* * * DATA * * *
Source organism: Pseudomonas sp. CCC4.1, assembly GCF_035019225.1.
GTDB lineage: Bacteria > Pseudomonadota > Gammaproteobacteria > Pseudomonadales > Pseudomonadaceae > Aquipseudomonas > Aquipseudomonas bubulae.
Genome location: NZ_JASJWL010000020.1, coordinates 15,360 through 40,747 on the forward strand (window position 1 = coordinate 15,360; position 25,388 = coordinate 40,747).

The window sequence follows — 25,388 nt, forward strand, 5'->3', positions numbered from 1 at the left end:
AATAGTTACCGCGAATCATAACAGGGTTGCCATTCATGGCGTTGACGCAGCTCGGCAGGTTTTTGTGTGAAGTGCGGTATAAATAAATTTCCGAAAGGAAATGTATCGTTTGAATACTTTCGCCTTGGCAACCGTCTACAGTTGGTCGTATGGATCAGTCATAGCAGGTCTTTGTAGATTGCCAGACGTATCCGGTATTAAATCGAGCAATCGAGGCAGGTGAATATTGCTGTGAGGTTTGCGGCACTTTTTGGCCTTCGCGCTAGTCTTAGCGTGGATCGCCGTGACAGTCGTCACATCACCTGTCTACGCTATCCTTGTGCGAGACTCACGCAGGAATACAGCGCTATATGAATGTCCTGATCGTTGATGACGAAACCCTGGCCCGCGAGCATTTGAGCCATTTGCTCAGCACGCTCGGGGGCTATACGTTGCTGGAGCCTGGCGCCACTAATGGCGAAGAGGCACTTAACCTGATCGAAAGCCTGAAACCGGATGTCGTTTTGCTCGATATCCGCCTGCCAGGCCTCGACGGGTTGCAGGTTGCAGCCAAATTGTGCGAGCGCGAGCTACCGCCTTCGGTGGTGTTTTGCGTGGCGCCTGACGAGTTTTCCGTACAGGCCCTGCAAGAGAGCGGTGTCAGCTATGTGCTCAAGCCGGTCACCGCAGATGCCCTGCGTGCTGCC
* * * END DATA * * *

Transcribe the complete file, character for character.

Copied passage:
Source organism: Pseudomonas sp. CCC4.1, assembly GCF_035019225.1.
GTDB lineage: Bacteria > Pseudomonadota > Gammaproteobacteria > Pseudomonadales > Pseudomonadaceae > Aquipseudomonas > Aquipseudomonas bubulae.
Genome location: NZ_JASJWL010000020.1, coordinates 15,360 through 40,747 on the forward strand (window position 1 = coordinate 15,360; position 25,388 = coordinate 40,747).

The window sequence follows — 25,388 nt, forward strand, 5'->3', positions numbered from 1 at the left end:
AATAGTTACCGCGAATCATAACAGGGTTGCCATTCATGGCGTTGACGCAGCTCGGCAGGTTTTTGTGTGAAGTGCGGTATAAATAAATTTCCGAAAGGAAATGTATCGTTTGAATACTTTCGCCTTGGCAACCGTCTACAGTTGGTCGTATGGATCAGTCATAGCAGGTCTTTGTAGATTGCCAGACGTATCCGGTATTAAATCGAGCAATCGAGGCAGGTGAATATTGCTGTGAGGTTTGCGGCACTTTTTGGCCTTCGCGCTAGTCTTAGCGTGGATCGCCGTGACAGTCGTCACATCACCTGTCTACGCTATCCTTGTGCGAGACTCACGCAGGAATACAGCGCTATATGAATGTCCTGATCGTTGATGACGAAACCCTGGCCCGCGAGCATTTGAGCCATTTGCTCAGCACGCTCGGGGGCTATACGTTGCTGGAGCCTGGCGCCACTAATGGCGAAGAGGCACTTAACCTGATCGAAAGCCTGAAACCGGATGTCGTTTTGCTCGATATCCGCCTGCCAGGCCTCGACGGGTTGCAGGTTGCAGCCAAATTGTGCGAGCGCGAGCTACCGCCTTCGGTGGTGTTTTGCGTGGCGCCTGACGAGTTTTCCGTACAGGCCCTGCAAGAGAGCGGTGTCAGCTATGTGCTCAAGCCGGTCACCGCAGATGCCCTGCGTGCTGCC